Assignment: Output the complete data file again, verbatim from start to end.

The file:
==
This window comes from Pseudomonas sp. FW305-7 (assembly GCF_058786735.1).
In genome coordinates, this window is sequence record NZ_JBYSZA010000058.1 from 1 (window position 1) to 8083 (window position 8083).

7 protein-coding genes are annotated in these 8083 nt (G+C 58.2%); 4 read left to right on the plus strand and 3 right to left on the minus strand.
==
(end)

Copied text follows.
This window comes from Pseudomonas sp. FW305-7 (assembly GCF_058786735.1).
In genome coordinates, this window is sequence record NZ_JBYSZA010000058.1 from 1 (window position 1) to 8083 (window position 8083).

7 protein-coding genes are annotated in these 8083 nt (G+C 58.2%); 4 read left to right on the plus strand and 3 right to left on the minus strand.